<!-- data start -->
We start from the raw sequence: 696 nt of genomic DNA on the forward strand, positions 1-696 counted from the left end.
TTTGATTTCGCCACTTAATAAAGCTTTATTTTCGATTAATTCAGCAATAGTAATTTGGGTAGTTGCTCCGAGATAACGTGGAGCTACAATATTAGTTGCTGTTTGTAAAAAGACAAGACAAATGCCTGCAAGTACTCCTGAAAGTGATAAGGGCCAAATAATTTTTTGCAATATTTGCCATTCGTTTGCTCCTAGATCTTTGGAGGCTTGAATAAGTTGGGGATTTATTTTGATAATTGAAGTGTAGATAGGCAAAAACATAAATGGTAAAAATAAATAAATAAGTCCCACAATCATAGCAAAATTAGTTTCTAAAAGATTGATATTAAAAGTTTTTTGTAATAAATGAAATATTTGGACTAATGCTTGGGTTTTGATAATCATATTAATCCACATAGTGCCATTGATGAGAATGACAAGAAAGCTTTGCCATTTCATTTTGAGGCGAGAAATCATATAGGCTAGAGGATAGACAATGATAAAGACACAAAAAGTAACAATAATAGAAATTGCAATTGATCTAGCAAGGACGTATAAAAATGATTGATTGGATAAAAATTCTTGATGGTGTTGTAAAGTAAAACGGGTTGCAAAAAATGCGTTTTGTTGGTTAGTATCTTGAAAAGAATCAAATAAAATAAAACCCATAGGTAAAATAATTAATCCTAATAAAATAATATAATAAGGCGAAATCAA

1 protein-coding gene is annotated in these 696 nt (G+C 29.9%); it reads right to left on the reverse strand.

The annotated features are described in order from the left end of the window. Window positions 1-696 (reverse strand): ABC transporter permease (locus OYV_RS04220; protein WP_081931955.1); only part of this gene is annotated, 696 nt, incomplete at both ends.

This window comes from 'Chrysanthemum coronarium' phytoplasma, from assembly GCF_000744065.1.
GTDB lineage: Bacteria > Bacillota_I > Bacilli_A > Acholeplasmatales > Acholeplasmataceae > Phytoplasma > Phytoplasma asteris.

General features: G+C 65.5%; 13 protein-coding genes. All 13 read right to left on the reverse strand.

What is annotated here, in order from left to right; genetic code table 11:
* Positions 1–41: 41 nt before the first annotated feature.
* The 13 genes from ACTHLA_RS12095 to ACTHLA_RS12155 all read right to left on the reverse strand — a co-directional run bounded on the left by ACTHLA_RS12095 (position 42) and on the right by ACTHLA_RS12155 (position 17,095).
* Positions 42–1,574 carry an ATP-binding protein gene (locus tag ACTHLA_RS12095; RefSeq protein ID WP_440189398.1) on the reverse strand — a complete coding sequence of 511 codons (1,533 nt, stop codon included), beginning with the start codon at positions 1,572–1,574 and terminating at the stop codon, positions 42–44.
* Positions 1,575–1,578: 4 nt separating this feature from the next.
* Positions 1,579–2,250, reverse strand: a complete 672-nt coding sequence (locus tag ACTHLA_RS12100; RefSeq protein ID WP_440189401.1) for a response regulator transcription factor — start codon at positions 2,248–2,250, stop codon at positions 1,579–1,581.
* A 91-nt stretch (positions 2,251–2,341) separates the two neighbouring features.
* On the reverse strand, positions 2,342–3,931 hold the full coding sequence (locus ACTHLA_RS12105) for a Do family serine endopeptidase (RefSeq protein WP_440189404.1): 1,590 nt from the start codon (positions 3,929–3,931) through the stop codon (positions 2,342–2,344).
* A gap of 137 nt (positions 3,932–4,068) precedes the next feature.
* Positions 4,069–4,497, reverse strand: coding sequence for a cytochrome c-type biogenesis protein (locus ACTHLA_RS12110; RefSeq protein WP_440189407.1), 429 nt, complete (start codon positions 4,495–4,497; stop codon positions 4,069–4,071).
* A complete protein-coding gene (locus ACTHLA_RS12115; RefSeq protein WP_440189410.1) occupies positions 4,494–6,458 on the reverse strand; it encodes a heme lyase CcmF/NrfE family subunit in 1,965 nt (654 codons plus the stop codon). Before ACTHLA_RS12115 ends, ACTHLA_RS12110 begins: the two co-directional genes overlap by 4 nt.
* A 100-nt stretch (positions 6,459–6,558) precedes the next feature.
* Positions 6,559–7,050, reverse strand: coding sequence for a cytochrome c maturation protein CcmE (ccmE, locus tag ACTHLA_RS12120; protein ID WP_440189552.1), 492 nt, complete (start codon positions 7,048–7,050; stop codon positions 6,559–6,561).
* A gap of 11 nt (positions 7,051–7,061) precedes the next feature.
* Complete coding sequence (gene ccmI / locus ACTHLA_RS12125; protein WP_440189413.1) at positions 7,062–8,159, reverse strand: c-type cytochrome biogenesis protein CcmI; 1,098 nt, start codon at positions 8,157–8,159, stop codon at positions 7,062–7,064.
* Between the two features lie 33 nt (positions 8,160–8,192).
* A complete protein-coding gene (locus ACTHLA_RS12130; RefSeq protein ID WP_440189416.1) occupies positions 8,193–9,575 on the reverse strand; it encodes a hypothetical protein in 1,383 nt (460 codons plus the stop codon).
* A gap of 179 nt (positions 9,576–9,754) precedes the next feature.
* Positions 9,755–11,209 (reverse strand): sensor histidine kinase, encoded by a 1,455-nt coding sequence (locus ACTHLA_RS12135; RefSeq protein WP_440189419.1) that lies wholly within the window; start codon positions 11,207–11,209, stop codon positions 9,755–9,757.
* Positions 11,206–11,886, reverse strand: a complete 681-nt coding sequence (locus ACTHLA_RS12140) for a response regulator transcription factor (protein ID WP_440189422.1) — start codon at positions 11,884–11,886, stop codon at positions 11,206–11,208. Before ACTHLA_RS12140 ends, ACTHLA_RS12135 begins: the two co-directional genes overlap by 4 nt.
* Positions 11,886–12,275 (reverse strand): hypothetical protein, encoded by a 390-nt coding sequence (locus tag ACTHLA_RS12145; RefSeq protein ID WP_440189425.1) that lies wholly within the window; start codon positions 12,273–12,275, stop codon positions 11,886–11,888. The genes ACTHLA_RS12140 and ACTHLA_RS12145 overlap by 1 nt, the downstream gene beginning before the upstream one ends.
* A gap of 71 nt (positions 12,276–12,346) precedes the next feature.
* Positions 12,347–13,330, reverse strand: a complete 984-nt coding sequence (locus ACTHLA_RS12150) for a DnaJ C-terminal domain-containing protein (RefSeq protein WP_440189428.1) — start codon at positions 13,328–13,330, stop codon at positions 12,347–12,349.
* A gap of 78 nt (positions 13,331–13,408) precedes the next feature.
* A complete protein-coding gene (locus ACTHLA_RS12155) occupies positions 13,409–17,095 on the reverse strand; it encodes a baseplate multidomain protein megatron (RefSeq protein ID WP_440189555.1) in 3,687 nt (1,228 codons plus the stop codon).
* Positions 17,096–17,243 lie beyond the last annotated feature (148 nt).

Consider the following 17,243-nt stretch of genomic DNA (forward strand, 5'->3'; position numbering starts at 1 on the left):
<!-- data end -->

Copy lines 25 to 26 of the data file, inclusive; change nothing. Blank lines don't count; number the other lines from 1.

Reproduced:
* A gap of 179 nt (positions 9,576–9,754) precedes the next feature.
* Positions 9,755–11,209 (reverse strand): sensor histidine kinase, encoded by a 1,455-nt coding sequence (locus ACTHLA_RS12135; RefSeq protein WP_440189419.1) that lies wholly within the window; start codon positions 11,207–11,209, stop codon positions 9,755–9,757.